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php – Guzzle 6 – Promises – Catching Exceptions

Posted by: admin July 12, 2020 Leave a comment

Questions:

I don’t really understand how to catch an exception (forward it) within the onReject handler. I was wondering if anyone can point me in the right direction on how to successfully do so.

I’m sending in some async requests and when one fails with “An uncaught Exception was encountered – Type: GuzzleHttp\Exception\ClientException” it never gets caught.

I have read:

But it’s not clear why the following doesn’t work. My understanding is when the ClientException is thrown within the onReject (RequestException) it will then push it further down to the next onReject (ClientException) and be caught properly.

Any help would be appreciated.

$client = new GuzzleHttp\Client();

$promise = $client->requestAsync('POST', SOME_URL, [
  ... SOME_PARAMS ...
]);

$promise->then(
function (ResponseInterface $res) {
  //ok
},
function (RequestException $e) {
  //inside here throws a ClientException
}
)->then(null, function (ClientException $e) {
  //Why does it not get caught/forwarded to this error handler?
});
How to&Answers:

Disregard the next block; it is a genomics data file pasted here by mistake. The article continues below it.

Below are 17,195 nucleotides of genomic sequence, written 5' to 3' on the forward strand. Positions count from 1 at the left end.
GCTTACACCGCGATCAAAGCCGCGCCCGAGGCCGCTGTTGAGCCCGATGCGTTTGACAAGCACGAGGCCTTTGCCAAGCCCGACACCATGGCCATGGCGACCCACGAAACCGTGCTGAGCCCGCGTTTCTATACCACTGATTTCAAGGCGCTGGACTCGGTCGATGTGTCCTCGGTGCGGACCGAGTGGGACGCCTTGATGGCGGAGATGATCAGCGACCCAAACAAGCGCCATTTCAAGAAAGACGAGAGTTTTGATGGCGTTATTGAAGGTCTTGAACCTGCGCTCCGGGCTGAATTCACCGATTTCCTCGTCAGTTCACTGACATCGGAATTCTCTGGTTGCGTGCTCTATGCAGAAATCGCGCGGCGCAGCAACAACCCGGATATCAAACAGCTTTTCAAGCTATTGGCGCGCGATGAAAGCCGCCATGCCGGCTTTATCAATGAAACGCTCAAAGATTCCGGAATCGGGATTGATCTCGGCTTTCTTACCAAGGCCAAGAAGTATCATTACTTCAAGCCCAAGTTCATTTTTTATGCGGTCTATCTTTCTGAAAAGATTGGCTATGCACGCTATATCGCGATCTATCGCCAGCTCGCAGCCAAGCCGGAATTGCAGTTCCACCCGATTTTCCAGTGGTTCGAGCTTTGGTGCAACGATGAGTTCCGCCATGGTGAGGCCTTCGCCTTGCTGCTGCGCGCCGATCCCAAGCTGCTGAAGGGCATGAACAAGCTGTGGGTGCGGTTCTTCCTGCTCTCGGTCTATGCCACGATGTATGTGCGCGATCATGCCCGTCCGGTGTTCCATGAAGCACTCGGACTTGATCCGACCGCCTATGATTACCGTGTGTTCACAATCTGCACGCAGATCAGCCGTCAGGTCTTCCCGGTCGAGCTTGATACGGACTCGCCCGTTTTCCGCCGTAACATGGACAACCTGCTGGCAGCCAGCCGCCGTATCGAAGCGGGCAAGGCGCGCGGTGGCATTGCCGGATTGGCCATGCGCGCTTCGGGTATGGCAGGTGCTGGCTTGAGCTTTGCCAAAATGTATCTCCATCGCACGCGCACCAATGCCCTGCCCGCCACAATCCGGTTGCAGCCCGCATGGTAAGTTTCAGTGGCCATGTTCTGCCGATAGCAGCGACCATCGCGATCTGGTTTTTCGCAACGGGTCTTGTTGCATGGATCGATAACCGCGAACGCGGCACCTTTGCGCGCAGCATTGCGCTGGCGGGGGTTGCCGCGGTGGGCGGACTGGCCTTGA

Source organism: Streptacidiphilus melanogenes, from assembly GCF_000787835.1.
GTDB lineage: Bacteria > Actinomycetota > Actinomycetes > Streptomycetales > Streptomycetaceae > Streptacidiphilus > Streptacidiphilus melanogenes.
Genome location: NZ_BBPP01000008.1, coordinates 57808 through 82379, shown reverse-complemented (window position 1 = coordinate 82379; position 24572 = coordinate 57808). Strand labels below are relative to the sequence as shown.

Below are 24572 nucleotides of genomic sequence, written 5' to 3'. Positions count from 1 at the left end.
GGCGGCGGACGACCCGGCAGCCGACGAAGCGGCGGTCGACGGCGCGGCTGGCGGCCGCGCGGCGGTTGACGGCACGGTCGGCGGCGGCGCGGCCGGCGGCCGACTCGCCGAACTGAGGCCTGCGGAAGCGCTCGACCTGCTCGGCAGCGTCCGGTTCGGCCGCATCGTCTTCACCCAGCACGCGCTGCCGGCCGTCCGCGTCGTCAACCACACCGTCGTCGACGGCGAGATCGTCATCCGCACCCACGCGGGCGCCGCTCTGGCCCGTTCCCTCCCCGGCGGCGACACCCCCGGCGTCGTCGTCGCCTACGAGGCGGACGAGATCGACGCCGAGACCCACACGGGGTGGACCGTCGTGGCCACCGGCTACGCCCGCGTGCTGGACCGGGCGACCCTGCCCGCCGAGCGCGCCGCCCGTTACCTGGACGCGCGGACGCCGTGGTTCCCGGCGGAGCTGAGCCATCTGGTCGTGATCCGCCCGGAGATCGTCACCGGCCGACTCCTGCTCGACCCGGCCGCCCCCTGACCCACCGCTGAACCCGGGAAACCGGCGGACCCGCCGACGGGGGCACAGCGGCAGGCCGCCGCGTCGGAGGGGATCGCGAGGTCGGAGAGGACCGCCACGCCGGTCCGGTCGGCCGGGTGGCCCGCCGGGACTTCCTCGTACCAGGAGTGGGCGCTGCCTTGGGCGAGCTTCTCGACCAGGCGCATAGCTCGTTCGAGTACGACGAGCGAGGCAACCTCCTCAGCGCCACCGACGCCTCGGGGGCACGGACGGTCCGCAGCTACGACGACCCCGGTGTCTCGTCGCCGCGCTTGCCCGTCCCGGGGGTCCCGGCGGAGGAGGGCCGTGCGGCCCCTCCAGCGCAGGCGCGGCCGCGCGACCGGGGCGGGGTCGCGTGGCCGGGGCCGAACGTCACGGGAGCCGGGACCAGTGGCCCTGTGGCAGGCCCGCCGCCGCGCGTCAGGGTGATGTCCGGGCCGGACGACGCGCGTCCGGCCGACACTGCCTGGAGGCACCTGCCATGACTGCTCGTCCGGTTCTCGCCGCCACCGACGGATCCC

According to the guzzle documentation,

If an exception is thrown in an $onRejected callback, subsequent $onRejected callbacks are invoked with the thrown exception as the reason.

So this should work:

$promise
->then(
    function (ResponseInterface $res) {
        // this will be called when the promise resolves
        return $someVal;
    },
    function (RequestException $e) {
        // this will be called when the promise resolving failed
        // if you want this to bubble down further the then-line, just re-throw:
        throw $e;
    }
)
->then(
    function ($someVal) {

    },
    function (RequestException $e) {
        // now the above thrown Exception should be passed in here
    });

Answer:

Guzzle Promises follow Promises/A+ standard. Therefore we can rely on the official description to grasp the behavior you are curious about:

2.2.7.1. If either onFulfilled or onRejected returns a value x, run the Promise Resolution Procedure [[Resolve]](promise2, x).

2.2.7.2. If either onFulfilled or onRejected throws an exception e, promise2 must be rejected with e as the reason.

And later for the 2.2.7.2 case:

2.3.2. If x is a promise, adopt its state

Therefore you could either follow the solution proposed by @lkoell or to return RejectedPromise from the callback which will force a subsequent promise to adopt the rejected state.

$promiseA = $promise
    ->then(
        function (ResponseInterface $res) {
          //ok
        },
        function (RequestException $e) {
          //This will force $promiseB adopt $promiseC state and get rejected
          return $promiseC = new RejectedPromise($clientException);
        }
);
$promiseB = $promiseA->then(null, function (ClientException $e) {
          // There you will get rejection
});

This way is more flexible as you can reject a promise not only with an exception but any reason (except a promise).